Mortgage Rates Fall Amid Uncertainty In Global Markets

Mortgage rates slid for the sixth straight week, driven down nearly to last year’s low by continued uncertainty and volatility in the global financial markets.

Despite the Federal Reserve’s move to raise interest rates, mortgage rates shifted in the opposite direction. That’s because they’re tied to yields in 10-year Treasury bonds, which have plummeted to their lowest level since 2012. With uncertainty in global markets, investors have flocked to the safer 10-year Treasury bonds, which has resulted in lower yields.

According to the latest data released recently by Federal Home Loan Mortgage Corp., or Freddie Mac, the 30-year fixed-rate sank to 3.65 percent with an average 0.5 point, the lowest level since April. (Points are fees paid to a lender equal to 1 percent of the loan amount.) It was 3.72 percent a week ago and 3.69 percent a year ago.

The 15-year fixed-rate average fell to 2.95 percent with an average 0.5 point. It was 3.01 percent a week ago and 2.99 percent a year ago.

The five-year hybrid adjustable mortgage average dipped to 2.83 percent with an average 0.4 point. It was 2.85 percent a week ago and 2.97 percent a year ago.

With mortgage rates falling, a typical family buying a median-priced home now would save approximately $40 a month on their mortgage payment and more than $600 in interest payments on a 30-year fixed-rate mortgage over the course of a year compared with what they would have paid at the start of 2016, according to Freddie Mac.

“The 30-year mortgage rate dropped another 7 basis points this week to 3.65 percent. This week’s drop leaves the mortgage rate just 6 basis points above last year’s low of 3.59 percent,” Sean Becketti, Freddie Mac chief economist, said in a statement.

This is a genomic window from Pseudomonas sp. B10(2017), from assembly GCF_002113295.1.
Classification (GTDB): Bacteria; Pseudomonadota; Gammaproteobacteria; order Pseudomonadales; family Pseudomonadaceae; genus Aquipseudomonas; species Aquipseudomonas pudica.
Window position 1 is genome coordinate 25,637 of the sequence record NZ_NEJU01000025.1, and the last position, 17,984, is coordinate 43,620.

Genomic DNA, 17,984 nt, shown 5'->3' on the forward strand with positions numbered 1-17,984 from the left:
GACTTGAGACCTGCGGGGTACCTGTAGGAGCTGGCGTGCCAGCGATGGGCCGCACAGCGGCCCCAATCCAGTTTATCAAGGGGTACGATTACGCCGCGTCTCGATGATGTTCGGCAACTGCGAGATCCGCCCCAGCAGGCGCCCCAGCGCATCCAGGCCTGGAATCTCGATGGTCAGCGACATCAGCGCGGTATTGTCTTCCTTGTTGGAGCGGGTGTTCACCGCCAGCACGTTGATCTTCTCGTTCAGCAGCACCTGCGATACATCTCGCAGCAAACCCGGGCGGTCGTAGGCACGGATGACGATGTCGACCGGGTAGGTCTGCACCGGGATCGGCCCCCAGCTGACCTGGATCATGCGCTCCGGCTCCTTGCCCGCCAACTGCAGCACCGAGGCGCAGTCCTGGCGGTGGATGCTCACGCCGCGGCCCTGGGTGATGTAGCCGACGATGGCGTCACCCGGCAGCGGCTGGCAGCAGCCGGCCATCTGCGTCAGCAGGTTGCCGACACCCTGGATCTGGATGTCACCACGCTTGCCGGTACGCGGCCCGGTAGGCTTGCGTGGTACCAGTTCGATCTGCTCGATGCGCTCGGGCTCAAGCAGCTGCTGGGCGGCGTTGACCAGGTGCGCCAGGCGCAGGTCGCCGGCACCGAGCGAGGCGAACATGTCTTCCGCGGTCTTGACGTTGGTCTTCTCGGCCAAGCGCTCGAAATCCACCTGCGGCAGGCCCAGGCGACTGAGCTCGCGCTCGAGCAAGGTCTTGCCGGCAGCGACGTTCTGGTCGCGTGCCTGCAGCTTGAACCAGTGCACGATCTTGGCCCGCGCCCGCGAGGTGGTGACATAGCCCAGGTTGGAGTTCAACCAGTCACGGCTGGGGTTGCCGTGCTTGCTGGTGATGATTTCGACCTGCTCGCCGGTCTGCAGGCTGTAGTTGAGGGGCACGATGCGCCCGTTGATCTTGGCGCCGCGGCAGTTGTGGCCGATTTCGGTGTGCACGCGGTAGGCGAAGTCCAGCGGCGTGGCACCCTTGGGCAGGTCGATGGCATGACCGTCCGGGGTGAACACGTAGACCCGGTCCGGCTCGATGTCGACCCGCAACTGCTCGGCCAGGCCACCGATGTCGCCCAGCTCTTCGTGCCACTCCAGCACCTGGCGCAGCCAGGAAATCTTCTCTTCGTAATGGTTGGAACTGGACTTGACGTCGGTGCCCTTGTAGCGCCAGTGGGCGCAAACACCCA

“In a falling rate environment, mortgage rates often adjust more slowly than capital market rates, and the early-2016 flight-to-quality has run true to form,” Becketti added. “The 30-year mortgage rate has dropped 36 basis points since the start of the year, while the yield on the 10-year Treasury has dropped 59 basis points over the same period. If Treasury yields were to hold at current levels, mortgage rates might well sink a little further before stabilizing.”

Meanwhile, the lower rates may be spurring more home buyers to take advantage of lower-cost loans. Mortgage applications were up, according to the latest data from the Mortgage Bankers Association.

The market composite index — a measure of total loan application volume rose 9.3 percent from the previous week. The refinance index jumped 16 percent from the week before, while the purchase index ticked up 0.2 percent.

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The refinance portion of mortgage activity accounted for 61.2 percent of total applications, a slight increase from the week before.

By Dion Haynes, Washington Post